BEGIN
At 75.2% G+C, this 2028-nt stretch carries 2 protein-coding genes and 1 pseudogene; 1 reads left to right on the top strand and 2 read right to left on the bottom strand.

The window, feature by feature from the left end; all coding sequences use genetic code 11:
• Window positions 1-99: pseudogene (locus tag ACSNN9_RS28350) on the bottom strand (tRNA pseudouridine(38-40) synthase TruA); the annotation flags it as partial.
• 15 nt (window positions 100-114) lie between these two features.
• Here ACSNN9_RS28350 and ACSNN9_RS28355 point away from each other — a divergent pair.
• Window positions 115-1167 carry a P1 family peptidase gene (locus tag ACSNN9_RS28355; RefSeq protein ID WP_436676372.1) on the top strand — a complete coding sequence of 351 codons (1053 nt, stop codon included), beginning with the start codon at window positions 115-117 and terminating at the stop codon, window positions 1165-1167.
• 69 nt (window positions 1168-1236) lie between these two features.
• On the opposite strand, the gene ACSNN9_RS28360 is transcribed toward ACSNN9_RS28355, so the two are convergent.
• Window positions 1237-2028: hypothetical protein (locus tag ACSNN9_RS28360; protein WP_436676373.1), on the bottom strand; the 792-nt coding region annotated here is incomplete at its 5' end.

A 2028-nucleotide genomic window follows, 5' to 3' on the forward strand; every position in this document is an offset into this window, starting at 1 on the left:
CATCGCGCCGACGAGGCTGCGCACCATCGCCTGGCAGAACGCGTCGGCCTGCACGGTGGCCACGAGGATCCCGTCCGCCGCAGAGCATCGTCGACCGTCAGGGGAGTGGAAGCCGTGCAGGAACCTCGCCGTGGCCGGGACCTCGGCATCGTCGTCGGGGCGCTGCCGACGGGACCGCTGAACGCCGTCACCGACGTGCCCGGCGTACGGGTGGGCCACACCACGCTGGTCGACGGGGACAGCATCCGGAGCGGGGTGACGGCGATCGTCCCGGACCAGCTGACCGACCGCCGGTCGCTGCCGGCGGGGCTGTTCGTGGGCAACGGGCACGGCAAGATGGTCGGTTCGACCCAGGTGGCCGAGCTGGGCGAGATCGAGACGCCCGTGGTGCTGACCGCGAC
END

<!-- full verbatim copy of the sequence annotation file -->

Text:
At 75.2% G+C, this 2028-nt stretch carries 2 protein-coding genes and 1 pseudogene; 1 reads left to right on the top strand and 2 read right to left on the bottom strand.

The window, feature by feature from the left end; all coding sequences use genetic code 11:
• Window positions 1-99: pseudogene (locus tag ACSNN9_RS28350) on the bottom strand (tRNA pseudouridine(38-40) synthase TruA); the annotation flags it as partial.
• 15 nt (window positions 100-114) lie between these two features.
• Here ACSNN9_RS28350 and ACSNN9_RS28355 point away from each other — a divergent pair.
• Window positions 115-1167 carry a P1 family peptidase gene (locus tag ACSNN9_RS28355; RefSeq protein ID WP_436676372.1) on the top strand — a complete coding sequence of 351 codons (1053 nt, stop codon included), beginning with the start codon at window positions 115-117 and terminating at the stop codon, window positions 1165-1167.
• 69 nt (window positions 1168-1236) lie between these two features.
• On the opposite strand, the gene ACSNN9_RS28360 is transcribed toward ACSNN9_RS28355, so the two are convergent.
• Window positions 1237-2028: hypothetical protein (locus tag ACSNN9_RS28360; protein WP_436676373.1), on the bottom strand; the 792-nt coding region annotated here is incomplete at its 5' end.

A 2028-nucleotide genomic window follows, 5' to 3' on the forward strand; every position in this document is an offset into this window, starting at 1 on the left:
CATCGCGCCGACGAGGCTGCGCACCATCGCCTGGCAGAACGCGTCGGCCTGCACGGTGGCCACGAGGATCCCGTCCGCCGCAGAGCATCGTCGACCGTCAGGGGAGTGGAAGCCGTGCAGGAACCTCGCCGTGGCCGGGACCTCGGCATCGTCGTCGGGGCGCTGCCGACGGGACCGCTGAACGCCGTCACCGACGTGCCCGGCGTACGGGTGGGCCACACCACGCTGGTCGACGGGGACAGCATCCGGAGCGGGGTGACGGCGATCGTCCCGGACCAGCTGACCGACCGCCGGTCGCTGCCGGCGGGGCTGTTCGTGGGCAACGGGCACGGCAAGATGGTCGGTTCGACCCAGGTGGCCGAGCTGGGCGAGATCGAGACGCCCGTGGTGCTGACCGCGAC